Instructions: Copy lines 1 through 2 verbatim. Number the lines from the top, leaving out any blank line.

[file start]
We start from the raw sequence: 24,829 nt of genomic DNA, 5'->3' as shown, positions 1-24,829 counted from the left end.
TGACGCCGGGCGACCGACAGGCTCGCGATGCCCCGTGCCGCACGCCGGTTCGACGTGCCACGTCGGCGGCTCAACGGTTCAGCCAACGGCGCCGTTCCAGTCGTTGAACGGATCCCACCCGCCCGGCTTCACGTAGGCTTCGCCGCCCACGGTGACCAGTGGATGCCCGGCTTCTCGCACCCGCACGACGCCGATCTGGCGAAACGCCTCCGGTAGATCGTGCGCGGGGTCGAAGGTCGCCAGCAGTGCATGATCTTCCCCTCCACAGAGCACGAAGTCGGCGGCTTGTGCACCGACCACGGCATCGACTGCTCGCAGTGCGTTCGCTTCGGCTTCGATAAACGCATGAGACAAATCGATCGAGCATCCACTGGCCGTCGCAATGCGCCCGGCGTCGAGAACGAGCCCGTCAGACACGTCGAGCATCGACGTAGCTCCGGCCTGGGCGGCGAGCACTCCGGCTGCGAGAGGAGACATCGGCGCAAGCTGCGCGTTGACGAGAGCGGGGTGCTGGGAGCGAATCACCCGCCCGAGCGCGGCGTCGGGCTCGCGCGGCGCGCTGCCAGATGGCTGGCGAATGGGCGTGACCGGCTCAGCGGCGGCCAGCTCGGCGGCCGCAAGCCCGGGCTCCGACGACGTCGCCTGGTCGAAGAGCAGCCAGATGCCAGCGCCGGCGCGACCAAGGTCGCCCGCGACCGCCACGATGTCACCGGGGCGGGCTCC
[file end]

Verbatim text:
We start from the raw sequence: 24,829 nt of genomic DNA, 5'->3' as shown, positions 1-24,829 counted from the left end.
TGACGCCGGGCGACCGACAGGCTCGCGATGCCCCGTGCCGCACGCCGGTTCGACGTGCCACGTCGGCGGCTCAACGGTTCAGCCAACGGCGCCGTTCCAGTCGTTGAACGGATCCCACCCGCCCGGCTTCACGTAGGCTTCGCCGCCCACGGTGACCAGTGGATGCCCGGCTTCTCGCACCCGCACGACGCCGATCTGGCGAAACGCCTCCGGTAGATCGTGCGCGGGGTCGAAGGTCGCCAGCAGTGCATGATCTTCCCCTCCACAGAGCACGAAGTCGGCGGCTTGTGCACCGACCACGGCATCGACTGCTCGCAGTGCGTTCGCTTCGGCTTCGATAAACGCATGAGACAAATCGATCGAGCATCCACTGGCCGTCGCAATGCGCCCGGCGTCGAGAACGAGCCCGTCAGACACGTCGAGCATCGACGTAGCTCCGGCCTGGGCGGCGAGCACTCCGGCTGCGAGAGGAGACATCGGCGCAAGCTGCGCGTTGACGAGAGCGGGGTGCTGGGAGCGAATCACCCGCCCGAGCGCGGCGTCGGGCTCGCGCGGCGCGCTGCCAGATGGCTGGCGAATGGGCGTGACCGGCTCAGCGGCGGCCAGCTCGGCGGCCGCAAGCCCGGGCTCCGACGACGTCGCCTGGTCGAAGAGCAGCCAGATGCCAGCGCCGGCGCGACCAAGGTCGCCCGCGACCGCCACGATGTCACCGGGGCGGGCTCC